Kwai ( shoemaker’s anvil -Three legged metal up stand seen in the middle )

Returning to what I had mentioned at the beginning of this post: Devneet’s poem, “Kwai Temple.” Before I offer any analysis or critique of this wonderful poem, I am pasting it below for you to read and make up your own minds. Kwai for those of you who are not familiar with the local term is a shoemaker’s anvil upon which he works on shaping the shoe sizes etc. So take a moment to make of this poem what you will. Below the Gurmukhi version is a rough English translation that gives you the meaning, but takes away the poetry:.

Kwai Temple
ਕਵਾਈ ਟੈਂਪਲ

ਪਤਨੀ ਦੀ ਜ਼ਿੱਦੀ ਸਵੇਰ
ਮੈਨੂੰ ਮੰਦਰ ਦੇ ਰਾਹ ਲੈ ਤੁਰੀ ਹੈ
ਪਤਨੀ ਚੌਕ ‘ਚੋਂ ਫੁਲ ਖਰੀਦ ਰਹੀ ਹੈ
ਮੈਂ ਸਤਪਾਲ ਮੋਚੀ ਦੇ ਅੱਡੇ ਕੋਲ ਹਾਂ
ਸੱਤਪਾਲ ਆਉਂਦਾ ਹੈ
ਜੁੱਤੀ ਦੂਰ ਲਾਹੁੰਦਾ ਹੈ
ਥੜ੍ਹਾ ਤਰੌਂਕਦਾ – ਸਵਾਰਦਾ ਹੈ
ਕੰਧ ਤੇ
ਰੰਗਬਰੰਗੇ ਫੀਤੇ, ਤਲੇ ਸਜਾਉਂਦਾ ਹੈ
ਛੋਟੀ ਤੋਂ ਸ਼ੁਰੂ ਕਰ ਵੱਡੀ
ਫਿਰ ਉਸਤੋਂ ਵੱਡੀ
ਰੰਬੀਆਂ ਦੀ ਲਾਰ ਲਾਉਂਦਾ ਹੈ
ਧੋਤੀ ਹੋਈ ਕਵਾਈ
ਥੜ੍ਹੇ ਵਿਚਕਾਰ ਰਖਦਾ ਹੈ
ਪਤਨੀ ਮੈਨੂ ਫੁੱਲ ਫੜਾ
ਅੱਗੇ ਤੁਰ ਪੈਂਦੀ ਹੈ
ਮੈਂ ਪਿੱਛੇ ਮੁੜਦਾ ਹਾਂ
ਕਵਾਈ ਤੇ ਫੁੱਲ ਰੱਖ
ਘਰ  ਵਾਪਸ ਪਰਤਦਾ ਹਾਂ “।

“Wife’s morning stubbornness takes me to the direction of the Temple.  On the way she buys flowers; I stand next to Satpal Mochi’s Schuhmacher-1568(shoemaker) empty shoe stand. Satpal arrives at his stand. Takes off his shoes. Sprinkles and sweep cleans the stand with water. He decorates the side wall with colorful ribbons and new soles. Holding scrapers big and small, he ducks them in a row size wise. He washes the Kwai and places the washed Kwai in the middle of the stand. Wife hands me half the flowers and proceeds forward to the Temple. I take a step back. I place the flowers on the Kwai and head home.”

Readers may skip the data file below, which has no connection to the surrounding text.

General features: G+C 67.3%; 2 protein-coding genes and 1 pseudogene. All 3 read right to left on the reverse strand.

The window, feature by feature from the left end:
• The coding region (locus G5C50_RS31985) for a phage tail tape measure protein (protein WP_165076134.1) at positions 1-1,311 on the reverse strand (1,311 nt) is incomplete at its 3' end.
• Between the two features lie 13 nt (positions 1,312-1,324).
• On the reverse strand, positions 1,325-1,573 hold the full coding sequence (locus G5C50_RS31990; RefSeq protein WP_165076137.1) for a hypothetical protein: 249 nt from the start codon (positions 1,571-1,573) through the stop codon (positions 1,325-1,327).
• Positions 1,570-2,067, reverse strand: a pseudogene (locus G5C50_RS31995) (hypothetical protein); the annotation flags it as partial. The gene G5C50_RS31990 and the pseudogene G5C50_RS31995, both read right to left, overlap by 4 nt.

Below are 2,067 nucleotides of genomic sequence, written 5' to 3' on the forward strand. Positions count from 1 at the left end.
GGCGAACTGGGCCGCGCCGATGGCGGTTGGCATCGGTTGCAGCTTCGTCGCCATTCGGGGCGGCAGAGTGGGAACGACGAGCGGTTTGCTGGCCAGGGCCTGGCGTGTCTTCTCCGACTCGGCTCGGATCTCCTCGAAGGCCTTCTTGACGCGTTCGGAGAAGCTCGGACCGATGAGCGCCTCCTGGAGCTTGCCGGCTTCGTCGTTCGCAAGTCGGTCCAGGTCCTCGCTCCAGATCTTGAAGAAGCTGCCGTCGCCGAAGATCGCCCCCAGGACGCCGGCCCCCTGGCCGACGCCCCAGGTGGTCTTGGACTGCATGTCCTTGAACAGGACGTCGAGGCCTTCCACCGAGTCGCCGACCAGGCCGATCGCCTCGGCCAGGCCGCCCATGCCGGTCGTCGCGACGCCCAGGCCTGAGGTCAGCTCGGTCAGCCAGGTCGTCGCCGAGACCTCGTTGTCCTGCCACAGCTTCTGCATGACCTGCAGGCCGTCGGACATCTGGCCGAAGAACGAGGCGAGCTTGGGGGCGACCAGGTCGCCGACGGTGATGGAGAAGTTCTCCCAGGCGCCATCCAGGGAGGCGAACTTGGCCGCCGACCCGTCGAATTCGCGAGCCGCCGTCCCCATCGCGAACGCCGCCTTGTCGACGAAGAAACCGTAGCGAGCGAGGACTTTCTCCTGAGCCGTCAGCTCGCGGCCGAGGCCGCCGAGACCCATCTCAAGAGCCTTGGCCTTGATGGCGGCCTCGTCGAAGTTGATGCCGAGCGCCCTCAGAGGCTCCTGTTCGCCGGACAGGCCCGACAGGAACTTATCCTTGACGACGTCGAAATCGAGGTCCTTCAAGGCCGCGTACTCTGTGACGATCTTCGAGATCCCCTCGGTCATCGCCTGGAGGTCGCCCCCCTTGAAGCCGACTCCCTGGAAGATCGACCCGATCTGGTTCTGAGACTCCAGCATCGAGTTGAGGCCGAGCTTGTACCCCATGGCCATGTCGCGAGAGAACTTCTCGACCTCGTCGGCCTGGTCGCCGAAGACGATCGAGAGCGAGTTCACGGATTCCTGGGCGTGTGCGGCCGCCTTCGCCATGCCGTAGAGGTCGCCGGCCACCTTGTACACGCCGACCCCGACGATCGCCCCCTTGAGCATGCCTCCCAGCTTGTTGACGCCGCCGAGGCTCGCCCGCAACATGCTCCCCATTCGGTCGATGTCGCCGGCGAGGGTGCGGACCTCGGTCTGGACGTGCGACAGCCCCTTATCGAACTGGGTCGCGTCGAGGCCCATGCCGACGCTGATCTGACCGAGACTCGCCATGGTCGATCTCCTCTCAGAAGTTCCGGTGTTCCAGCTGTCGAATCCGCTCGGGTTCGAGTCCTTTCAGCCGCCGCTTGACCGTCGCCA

To reiterate, please do ponder over this poem before moving on to the next paragraph.

I discussed this poem with my friend and well known short story and novel writer, Gurbachan Bhullar. The implication here according to him is that the shoe maker, Satpal performs all rituals and ceremonies in his Kwai Temple each morning like any devotee of any place of worshio does for whatever reasons associated to that faith. He takes off his shoes, sprinkles water, sweeps clean the place, and arranges all his tools of trade needed for his day’s work in the proper places. He bathes his God, Kwai, and begins his daily worship and devotion to day’s hard work ahead. The major theme echoing through this poem is one of hypocrisy. It is enough for the Pandit–Bhai with a two time attendance saying prayer once in the morning and another in the evening and the Mullah with five times of Namaz, which allows them to be recognized by the community as pious. Yet we as a community do not value other commitments or other people who are committed. Satpal’s recitation with hard work prayer continues uninterrupted from early morning till dark, late in the evening, even though he receives no recognition for it. Which begs the question: why does he do it? And the beauty of poetry, much like its twin, the short story, is that it doesn’t have to provide an answer. And I don’t have one. I simply enjoyed the language of the poetry and I hope you did too!

What did you make of the poem?

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Know Your Poets: Anwar Masood

Posted by on Jun 5, 2013 in Featured, Know Your Poets | 1 comment

Anwar Masood

Anwar Masood

Many people think about Pakistani poet and singer, Anwar Masood as a very humorous poet and I must admit the first poem of his I heard, “Lassi te Cha,” I initially thought was really funny, but he so skillfully weaved the poem to be about very deep and dark societal issues of caste and privilege. He is a poet that has the rare gift of being able to take a very serious subject and make it light and entertaining. His background is also very interesting to me because although he has a Masters degree in Persian from Oriental College in Lahore and has written poems in Urdu and Persian, he is mainly known for his Punjabi poetry that cuts to the bone.

He made hijrat to Lahore, not across the border but back and forth from Gujarat in Pakistan. His poetry is in Punjabi I really like not only because of how he sings it, but because they always involves Punjabi culture and tradition, often things that either don’t exist or may very well be extinct in the coming years.